Fort Jackson (4)
Fort Jackson (4) (1917-Present) - A U.S. Army post established as Camp Jackson (1) in 1917 during World War I in Columbia, Richland County, South Carolina. Named for Andrew Jackson seventh President of the United States and U.S. Army Major General. Renamed Fort Jackson in 1940. Active military Installation.
World War I (1917-1918)
One of sixteen U.S. Army National Army Mobilization and Training Camps established on 18 Jul 1917 to train and integrate National Army units for service in a U.S. Army division. Camp Jackson was established in July 1917 under the supervision of construction quartermaster Major William Couper. The camp was to have a capacity of about 54,000 officers and enlisted men that would become the 81st U.S. Infantry Division. The camp was mostly completed in October 1917 at an eventual cost of $ 12,600,000.
The first commander of the camp was Brigadier General Charles H. Barth who formed the 81st U.S. Infantry Division and trained the troops. The 81st arrived in September 1917 and departed for France on 15 Aug 1918. The 81st distinguished itself in combat in France suffering 250 killed and 801 wounded. The 81st returned to the U.S. via Hoboken Port of Embarkation and was demobilized in June 1919.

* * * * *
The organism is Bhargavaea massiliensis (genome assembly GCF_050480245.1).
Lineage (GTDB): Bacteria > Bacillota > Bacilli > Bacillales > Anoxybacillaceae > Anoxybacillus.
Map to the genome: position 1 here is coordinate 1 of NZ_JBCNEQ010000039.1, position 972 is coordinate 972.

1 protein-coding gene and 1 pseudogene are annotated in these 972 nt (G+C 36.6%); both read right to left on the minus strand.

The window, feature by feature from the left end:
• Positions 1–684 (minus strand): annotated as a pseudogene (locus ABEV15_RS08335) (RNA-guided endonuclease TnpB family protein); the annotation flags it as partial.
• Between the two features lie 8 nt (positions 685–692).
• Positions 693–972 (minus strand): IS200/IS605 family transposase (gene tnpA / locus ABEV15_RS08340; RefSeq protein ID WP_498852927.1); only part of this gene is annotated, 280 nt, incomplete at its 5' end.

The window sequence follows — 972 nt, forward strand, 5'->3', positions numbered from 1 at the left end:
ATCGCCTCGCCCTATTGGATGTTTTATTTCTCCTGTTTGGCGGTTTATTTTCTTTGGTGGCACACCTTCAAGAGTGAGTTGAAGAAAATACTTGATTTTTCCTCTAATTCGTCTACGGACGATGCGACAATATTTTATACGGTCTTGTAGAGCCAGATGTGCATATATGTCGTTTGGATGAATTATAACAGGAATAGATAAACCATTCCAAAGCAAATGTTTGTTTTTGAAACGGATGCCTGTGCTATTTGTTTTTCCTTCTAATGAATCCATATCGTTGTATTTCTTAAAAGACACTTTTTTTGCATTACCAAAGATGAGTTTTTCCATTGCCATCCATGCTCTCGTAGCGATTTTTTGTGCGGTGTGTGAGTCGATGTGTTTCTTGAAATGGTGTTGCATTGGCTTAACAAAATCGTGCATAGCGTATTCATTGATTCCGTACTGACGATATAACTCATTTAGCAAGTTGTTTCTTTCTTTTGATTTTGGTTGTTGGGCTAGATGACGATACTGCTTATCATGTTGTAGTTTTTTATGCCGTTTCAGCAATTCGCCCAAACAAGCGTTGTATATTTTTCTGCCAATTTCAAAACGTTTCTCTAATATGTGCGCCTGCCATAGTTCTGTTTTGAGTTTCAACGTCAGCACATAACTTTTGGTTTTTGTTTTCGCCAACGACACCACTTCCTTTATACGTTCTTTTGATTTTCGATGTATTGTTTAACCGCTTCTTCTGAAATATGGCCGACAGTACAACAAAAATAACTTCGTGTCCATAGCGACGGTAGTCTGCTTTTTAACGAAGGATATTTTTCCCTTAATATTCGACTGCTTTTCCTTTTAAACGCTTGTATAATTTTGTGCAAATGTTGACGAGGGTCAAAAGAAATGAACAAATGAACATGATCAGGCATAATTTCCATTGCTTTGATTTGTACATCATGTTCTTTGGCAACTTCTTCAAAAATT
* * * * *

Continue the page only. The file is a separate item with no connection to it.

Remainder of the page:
The camp was closed at the end of the war and abandoned 25 Apr 1922 by the U.S. Army. The camp then served as a South Carolina National Guard training area until it was again federalized before the start of World War II. The post was renamed Fort Jackson in 1940.
World War II (1941-1945)
During World War II some 500,000 troops in nine different divisions were trained at the post.
Post World War II
Active military installation in Columbia, Richland County, South Carolina. Provides U.S. Army Basic Military Training. The fort includes more than 52,000 acres, with more than 100 ranges and field training sites and 1,160 buildings. More than 3,500 active duty Soldiers and their 12,000 family members are assigned to the installation and make this area their home.
Visited: 8 May 2013